Selection processes

There was a wide variety of methods for appointing employer and member representatives and a range of levels of interest from prospective candidates in taking member seats.

Several respondents said that low numbers of applicants or nominees meant they did not hold elections or interviews but selected whoever came forward.

One said: “It was our intention to appoint those with the best capacity to represent a wider group of members; however, in the end we had the same number of applicants as places so the applicants were automatically placed on the board.”

This comes after Local Authority Pension Fund Forum officer Keith Bray warned last year that some boards would struggle to recruit people to their boards. However, the difficulty attracting interest was not uniform across the funds.

Two thirds of respondents said they appointed these representatives via an interview-based selection process.

Some funds invited employers and members to submit applications, and then selected representatives using those applications. Others did the same but also interviewed candidates where it was necessary. Some respondents said only candidates for the chair of the board where interviewed.

Other respondents said that they employed different recruitment techniques for employer and member representatives.

One respondent said they requested applications from and then interviewed member representative candidates, but for employer representatives they asked for nominations and then selected candidates based on a fair representation of different employer types within the scheme.

Some respondents said they did not hold interviews because board seats were uncontested. Others said their seats were uncontested but that they interviewed all of the candidates anyway.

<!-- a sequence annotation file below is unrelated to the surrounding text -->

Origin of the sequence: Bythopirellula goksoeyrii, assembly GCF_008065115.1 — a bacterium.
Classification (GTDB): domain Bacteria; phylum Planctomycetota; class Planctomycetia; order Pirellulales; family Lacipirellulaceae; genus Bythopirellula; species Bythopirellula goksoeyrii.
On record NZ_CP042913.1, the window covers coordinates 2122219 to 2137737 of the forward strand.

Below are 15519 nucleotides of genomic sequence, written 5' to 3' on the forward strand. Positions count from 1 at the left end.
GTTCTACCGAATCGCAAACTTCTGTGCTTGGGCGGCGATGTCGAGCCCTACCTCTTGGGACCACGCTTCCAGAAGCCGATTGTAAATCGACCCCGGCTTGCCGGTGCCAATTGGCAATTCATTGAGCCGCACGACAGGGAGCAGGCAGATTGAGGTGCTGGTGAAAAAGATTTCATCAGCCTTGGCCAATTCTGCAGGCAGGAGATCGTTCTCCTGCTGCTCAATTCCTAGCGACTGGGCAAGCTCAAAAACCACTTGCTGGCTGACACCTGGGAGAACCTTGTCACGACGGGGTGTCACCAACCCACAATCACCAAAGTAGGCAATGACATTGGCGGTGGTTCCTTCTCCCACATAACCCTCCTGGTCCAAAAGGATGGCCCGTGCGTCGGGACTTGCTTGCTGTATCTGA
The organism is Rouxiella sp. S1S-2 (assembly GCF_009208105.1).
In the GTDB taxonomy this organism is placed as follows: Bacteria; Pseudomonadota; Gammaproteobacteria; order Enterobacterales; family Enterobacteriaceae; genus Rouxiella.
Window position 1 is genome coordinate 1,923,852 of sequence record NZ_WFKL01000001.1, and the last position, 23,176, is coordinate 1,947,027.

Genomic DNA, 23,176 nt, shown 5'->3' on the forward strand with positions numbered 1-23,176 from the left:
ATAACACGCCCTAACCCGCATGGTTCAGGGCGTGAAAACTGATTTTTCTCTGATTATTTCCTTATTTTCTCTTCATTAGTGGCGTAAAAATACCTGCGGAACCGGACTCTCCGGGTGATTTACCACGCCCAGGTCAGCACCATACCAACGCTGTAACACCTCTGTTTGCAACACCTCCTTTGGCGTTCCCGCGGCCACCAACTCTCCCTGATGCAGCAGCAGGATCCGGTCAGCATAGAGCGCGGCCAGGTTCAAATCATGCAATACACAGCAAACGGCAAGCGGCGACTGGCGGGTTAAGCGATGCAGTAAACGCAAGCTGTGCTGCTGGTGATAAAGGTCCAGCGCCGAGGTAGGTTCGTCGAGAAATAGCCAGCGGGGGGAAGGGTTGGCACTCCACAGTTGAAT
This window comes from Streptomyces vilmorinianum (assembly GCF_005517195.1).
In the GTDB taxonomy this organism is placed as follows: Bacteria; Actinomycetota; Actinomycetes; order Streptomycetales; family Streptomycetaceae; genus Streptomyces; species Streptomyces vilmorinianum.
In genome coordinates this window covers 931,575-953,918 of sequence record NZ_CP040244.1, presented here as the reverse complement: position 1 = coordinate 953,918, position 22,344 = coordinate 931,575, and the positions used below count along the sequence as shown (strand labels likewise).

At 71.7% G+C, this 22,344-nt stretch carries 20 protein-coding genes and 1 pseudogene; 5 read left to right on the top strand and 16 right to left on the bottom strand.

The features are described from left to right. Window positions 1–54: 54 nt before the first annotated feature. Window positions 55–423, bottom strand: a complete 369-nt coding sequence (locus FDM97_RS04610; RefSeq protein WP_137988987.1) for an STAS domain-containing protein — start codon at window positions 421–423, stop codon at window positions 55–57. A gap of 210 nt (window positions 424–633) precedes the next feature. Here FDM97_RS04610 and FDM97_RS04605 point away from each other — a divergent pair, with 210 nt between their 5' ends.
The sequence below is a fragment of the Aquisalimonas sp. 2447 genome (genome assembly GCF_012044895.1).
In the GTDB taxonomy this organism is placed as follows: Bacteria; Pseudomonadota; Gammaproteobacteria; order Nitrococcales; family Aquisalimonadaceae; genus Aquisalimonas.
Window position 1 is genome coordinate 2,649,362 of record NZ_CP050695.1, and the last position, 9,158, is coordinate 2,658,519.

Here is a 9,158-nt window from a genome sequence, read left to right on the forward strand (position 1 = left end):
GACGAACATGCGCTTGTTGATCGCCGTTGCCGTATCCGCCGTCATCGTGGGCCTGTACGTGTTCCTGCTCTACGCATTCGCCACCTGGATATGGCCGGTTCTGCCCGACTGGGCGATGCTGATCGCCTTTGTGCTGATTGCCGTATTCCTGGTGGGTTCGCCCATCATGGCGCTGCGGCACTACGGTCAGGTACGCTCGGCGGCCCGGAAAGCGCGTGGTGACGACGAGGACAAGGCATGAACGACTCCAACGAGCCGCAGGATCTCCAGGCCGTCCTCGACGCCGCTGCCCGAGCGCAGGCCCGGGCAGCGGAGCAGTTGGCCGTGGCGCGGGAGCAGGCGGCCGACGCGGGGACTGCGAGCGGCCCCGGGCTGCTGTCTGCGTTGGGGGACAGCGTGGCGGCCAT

There was a different role for the chair of the board at different funds. One respondent said that the administering authority chose a chair, and then the chair and the section 151 officer chose a deputy chair. The chair and deputy chair then selected the rest of the board via applications.

Other funds (11%) held elections for their board seats, with one fund reporting 1,000 votes in total for their member representatives.

A further 29% of respondents said their funds used other methods to appoint their board members. One fund simply appointed a representative from each of the trade unions representing the authorities’ staff (Unite, Unison and the GMB) and a representative from each of the three large employers involved in the fund.

Another said they allocated nominations to different organisations for employer board seats, giving trade unions, district councils a nomination each, while inviting applications for member seats.

One respondent said member representatives were selected by the administering authority’s policy and resources committee, while admitted body employers drew lots and union representatives nominated their candidates.

 

Trade unions